‘Woman School’ really does exist

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If there were a way I could grant a Christmas gift to each and every Farm and Dairy reader this holiday season, it would be a copy of Roger Welsch’s book on relationships. Welsch has been called the “Erma Bombeck of Nebraska,” and rightfully so.
He can spin a tale of woe in such a way that not only does a reader laugh out loud, but you can practically feel him laughing right along with you! My favorite story in his book titled Everything I Know About Women I Learned From My Tractor, is the story of the doilies.
“I am not the sort of researcher who unloads a wagonload of guesswork and moves on. Nope, I have plenty of evidence. For example, not long ago I was looking for something in our clothes closet when I discovered a shoebox with three lace doilies and $3,008 in cash in it. Curious, I took the box downstairs, showed it to Linda, and asked if she knew anything about it.”
Welsch’s wife admitted that yes, it was hers. She told her husband that on their wedding day, her mother had taken her aside, advising her that there might be days she would get fed up with her husband, “sick and tired of my maleness,” he writes, and her motherly advice was, when things reached “the brink of murder or abandonment,” Linda should do as her mother had done in her own marriage: “tat a doily.”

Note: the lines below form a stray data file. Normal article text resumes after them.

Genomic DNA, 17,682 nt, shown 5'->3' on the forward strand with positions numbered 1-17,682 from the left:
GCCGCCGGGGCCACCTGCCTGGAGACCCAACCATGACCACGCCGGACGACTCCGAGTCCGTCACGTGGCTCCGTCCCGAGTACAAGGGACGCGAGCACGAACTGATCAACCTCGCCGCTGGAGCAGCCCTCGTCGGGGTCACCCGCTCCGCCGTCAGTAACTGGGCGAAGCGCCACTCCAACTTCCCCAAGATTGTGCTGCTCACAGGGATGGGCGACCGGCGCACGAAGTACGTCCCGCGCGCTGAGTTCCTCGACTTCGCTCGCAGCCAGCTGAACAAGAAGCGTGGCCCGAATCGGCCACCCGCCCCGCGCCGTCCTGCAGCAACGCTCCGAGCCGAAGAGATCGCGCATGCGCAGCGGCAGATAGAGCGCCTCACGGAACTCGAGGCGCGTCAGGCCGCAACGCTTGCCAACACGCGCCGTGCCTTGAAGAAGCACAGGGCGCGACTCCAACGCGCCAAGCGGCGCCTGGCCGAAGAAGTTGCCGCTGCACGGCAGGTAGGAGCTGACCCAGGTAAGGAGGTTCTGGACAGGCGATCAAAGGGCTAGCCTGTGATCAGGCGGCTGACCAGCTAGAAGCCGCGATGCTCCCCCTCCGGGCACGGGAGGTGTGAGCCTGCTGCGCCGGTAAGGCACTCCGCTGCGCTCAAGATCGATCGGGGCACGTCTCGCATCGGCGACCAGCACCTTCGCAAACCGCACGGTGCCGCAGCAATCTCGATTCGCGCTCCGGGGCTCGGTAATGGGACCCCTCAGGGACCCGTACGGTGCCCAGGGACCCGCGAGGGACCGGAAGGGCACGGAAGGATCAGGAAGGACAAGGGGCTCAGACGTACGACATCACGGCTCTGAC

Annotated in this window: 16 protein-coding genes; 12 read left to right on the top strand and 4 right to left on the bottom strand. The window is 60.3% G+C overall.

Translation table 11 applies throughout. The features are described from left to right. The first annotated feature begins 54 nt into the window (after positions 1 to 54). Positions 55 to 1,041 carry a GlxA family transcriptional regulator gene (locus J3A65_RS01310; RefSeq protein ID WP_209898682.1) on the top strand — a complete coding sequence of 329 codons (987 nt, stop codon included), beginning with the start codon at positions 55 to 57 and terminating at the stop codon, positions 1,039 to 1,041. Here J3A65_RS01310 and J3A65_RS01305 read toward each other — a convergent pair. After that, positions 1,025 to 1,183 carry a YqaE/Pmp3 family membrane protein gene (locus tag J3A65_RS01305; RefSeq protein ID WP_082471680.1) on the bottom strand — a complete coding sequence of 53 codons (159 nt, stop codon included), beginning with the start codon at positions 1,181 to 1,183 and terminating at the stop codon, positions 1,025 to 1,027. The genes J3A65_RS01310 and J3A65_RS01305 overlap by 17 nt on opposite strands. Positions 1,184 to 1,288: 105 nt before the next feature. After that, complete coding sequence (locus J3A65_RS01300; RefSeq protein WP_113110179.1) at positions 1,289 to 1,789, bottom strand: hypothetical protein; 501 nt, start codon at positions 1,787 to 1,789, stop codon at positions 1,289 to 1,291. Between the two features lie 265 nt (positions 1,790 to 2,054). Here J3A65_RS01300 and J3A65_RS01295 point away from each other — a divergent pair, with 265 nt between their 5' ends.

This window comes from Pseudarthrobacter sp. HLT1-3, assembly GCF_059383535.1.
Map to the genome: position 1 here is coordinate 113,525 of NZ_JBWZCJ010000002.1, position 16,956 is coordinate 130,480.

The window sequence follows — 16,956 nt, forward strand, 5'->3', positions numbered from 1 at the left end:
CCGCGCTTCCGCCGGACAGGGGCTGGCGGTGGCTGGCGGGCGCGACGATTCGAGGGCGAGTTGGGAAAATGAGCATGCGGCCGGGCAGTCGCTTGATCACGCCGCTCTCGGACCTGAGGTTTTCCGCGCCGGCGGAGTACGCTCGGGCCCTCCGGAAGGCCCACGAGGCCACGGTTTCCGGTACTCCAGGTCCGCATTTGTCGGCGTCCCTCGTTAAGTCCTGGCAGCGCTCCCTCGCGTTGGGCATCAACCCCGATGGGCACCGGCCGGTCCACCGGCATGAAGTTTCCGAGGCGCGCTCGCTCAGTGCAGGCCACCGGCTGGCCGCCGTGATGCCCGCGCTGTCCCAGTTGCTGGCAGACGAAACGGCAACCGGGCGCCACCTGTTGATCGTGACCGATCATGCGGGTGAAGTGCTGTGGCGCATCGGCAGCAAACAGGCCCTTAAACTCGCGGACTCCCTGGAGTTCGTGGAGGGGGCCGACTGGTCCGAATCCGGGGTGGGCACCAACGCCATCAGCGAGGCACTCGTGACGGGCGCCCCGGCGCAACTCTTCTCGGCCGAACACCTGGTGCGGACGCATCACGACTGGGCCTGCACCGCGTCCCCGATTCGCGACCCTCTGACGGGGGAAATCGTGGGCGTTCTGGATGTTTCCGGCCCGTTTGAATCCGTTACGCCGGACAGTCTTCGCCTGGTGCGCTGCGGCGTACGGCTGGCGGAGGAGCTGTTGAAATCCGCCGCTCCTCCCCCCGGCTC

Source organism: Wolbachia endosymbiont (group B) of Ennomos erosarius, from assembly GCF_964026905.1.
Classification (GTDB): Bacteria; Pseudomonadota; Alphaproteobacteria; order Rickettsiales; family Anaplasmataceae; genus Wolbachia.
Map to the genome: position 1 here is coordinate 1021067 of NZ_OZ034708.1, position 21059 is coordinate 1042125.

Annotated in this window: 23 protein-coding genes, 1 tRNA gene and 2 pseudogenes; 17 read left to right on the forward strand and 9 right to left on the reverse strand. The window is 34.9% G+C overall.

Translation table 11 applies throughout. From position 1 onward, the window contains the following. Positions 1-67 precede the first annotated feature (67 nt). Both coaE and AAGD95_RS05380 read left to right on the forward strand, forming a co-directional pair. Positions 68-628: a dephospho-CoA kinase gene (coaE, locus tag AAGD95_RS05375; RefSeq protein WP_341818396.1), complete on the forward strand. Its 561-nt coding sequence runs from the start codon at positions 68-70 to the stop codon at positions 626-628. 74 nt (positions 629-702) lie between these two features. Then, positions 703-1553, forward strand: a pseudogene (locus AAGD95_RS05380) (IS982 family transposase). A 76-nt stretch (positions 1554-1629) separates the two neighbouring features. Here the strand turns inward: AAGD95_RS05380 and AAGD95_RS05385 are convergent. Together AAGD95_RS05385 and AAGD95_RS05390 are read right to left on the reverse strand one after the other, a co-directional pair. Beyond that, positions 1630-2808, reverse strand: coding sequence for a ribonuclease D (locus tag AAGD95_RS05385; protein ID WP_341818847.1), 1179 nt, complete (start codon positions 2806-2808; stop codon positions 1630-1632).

This focus of the doily work would remove the frustration and anger.
“Linda confessed that she had, therefore, followed the same course, making a doily when she was completely sick and tired of me. Three doilies in 20 years. Not bad, but what about the $3,008? Where did it come from?” the author asked his wife.
“From selling doilies,” she said.
Welsch is convinced that women attend some sort of secretive “Woman School” from a very young age.
“I was sure that Woman School existed, that place all women go to learn how to be a woman. Women are not born alike, yet ten years or so later, they all are alike. So, where do they learn all of these techniques, tricks, guises, ploys, gambits, and guile we men learn to know and fear? Woman School, that’s where!” he writes.
Without tipping my hand too much, I am willing to acknowledge having learned a thing or two about how to play my cards just right. I was blessed with three older sisters who had excelled in all of the introductory courses, and I have often believed that without them, I might not have made it all the way to the master’s program of Woman School.
Among the things I learned by the time I was about 10:

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Judith Sutherland, born and raised on an Ohio family dairy farm, now lives on a 70-acre farm not far from the area where her father’s family settled in the 1850s. Appreciating the tranquility of rural life, Sutherland enjoys sharing a view of her world through writing. Other interests include teaching, reading, training dogs and raising puppies. She and her husband have two children, a son and a daughter, in college.

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